Influential Seattle restaurant consultant Jon Rowley has died at age 74.
Update, 12:45 p.m. Oct. 5, 2017: Read a full obituary of Jon Rowley here.
Influential Seattle food marketer and restaurant consultant Jon Rowley died Tuesday of kidney failure at his home on Vashon Island, surrounded by loved ones. He was 74.
Mr. Rowley, a Northwest native, was a tenacious tastemaker — a champion of the Olympia oyster and early proponent of Copper River salmon. For decades, he helped make and shape Seattle’s reputation as a food destination, while earning his own reputation as a culinary evangelist nationwide.
In 2008, Seattle restaurateur Peter Lewis wrote a profile of Mr. Rowley for The Seattle Times’ Sunday magazine, Pacific NW. It contained this passage about Mr. Rowley’s introduction of Copper River salmon to Seattle:
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ASK ANYONE IN Seattle about Rowley, and the first thing they mention is Copper River salmon. Rowley had met some fishermen from Alaska’s Copper River at Fish Expo in 1982. They had small boats and no refrigeration. They would fish for two or three days, then offload to tenders that took the salmon to coastal canneries where the fish were put on conveyors. Rowley, who considers Copper River king the best salmon in the world, thought this tantamount to criminal activity.
The fishermen complained about poor prices but had no idea how to improve their situation. Rowley realized that if he could persuade them to handle the fish properly on the boat — to bleed, clean and ice the fish in its pristine state — these fishermen might have a brilliant future.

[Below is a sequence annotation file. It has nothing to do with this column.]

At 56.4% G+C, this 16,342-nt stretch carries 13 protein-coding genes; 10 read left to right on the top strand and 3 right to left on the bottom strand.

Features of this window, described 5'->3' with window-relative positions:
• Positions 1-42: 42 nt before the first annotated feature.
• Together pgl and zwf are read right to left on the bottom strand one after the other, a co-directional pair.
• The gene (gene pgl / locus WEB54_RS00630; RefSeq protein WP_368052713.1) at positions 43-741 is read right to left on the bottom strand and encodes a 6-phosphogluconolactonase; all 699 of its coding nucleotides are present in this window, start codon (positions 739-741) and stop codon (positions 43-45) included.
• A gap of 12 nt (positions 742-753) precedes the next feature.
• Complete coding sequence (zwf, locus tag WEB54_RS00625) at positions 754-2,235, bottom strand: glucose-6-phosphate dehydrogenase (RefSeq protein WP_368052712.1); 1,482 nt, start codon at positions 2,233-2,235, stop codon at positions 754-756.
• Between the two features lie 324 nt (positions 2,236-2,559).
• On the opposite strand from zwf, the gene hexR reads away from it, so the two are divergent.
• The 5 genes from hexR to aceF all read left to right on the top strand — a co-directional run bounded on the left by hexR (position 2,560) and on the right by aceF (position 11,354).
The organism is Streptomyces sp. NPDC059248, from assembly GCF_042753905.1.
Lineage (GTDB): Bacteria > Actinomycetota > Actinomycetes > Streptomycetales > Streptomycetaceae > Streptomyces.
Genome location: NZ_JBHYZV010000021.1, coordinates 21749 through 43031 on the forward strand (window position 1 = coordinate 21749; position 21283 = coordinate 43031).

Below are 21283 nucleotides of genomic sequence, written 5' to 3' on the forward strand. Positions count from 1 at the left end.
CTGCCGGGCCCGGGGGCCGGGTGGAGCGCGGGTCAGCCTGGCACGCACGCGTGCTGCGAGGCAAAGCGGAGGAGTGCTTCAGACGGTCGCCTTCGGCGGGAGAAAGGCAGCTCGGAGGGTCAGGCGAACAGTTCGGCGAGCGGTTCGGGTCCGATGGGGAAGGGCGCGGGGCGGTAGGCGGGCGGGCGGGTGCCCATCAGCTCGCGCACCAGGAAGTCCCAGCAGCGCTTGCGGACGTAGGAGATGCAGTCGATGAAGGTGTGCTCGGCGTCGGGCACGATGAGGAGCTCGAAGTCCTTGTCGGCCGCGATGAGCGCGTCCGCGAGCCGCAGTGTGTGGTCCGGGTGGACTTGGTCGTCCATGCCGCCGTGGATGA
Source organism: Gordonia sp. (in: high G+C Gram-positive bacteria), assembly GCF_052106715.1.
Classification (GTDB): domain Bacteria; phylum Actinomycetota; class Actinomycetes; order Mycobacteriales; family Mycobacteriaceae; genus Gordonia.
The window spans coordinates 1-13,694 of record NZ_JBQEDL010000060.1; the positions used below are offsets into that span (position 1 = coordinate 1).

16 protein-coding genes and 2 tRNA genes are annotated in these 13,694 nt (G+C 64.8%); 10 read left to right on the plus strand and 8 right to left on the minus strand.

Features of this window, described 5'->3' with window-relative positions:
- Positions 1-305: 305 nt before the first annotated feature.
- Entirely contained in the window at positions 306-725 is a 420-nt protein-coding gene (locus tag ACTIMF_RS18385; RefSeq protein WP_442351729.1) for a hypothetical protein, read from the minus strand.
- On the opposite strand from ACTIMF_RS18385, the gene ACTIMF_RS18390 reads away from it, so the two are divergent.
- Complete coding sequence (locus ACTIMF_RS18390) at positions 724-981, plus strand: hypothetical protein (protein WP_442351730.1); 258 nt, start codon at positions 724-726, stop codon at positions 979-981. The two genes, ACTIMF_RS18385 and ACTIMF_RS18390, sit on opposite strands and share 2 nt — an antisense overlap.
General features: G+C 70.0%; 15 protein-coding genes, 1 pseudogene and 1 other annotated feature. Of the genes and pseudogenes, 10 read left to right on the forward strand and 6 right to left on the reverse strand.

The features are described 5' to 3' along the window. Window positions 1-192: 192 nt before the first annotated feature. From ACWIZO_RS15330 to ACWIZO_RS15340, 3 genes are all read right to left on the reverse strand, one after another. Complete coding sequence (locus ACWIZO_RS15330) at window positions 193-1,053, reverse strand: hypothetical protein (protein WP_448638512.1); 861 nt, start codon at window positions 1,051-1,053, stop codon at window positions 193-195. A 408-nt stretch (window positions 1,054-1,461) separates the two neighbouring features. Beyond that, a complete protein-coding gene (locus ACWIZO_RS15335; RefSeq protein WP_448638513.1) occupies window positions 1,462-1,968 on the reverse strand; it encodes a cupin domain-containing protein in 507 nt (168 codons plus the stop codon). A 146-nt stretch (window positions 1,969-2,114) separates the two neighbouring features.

In October over dinner at McCormick’s Fish House they had said, “We can’t do it.” By the following March, they called back: “We think we’d like to give it a try.”
Rowley had them load 300 pounds of Copper River king on Alaska Airlines with the first spring run of the 1983 season. He met the fish in Seattle and took them around to his restaurants.
“It was pretty clear to everybody that something was going on,” he recalls. Wayne Ludvigsen, then chef at Ray’s Boathouse, took his hand and rubbed it on the first Copper River king he had ever seen. His fingers came away covered with red oil.
The customers went crazy.
But Copper River salmon wasn’t the only product Rowley introduced in 1983. He had read about Olympia oysters, the tiny bivalves indigenous to the Olympic Peninsula and the only oyster native to the Pacific Northwest. No one had seen Olympias served on the half shell in recent memory. They all ended up in jars. Once again Rowley went to ground, heading to the peninsula where they were reputed to be grown, and started knocking on doors. He reintroduced Olys at an event at Ray’s, and soon they were everywhere.
“1983,” Rowley recalls with a wry smile, “was a big year.”
Read an obituary by former Seattle Times food writer Nancy Leson.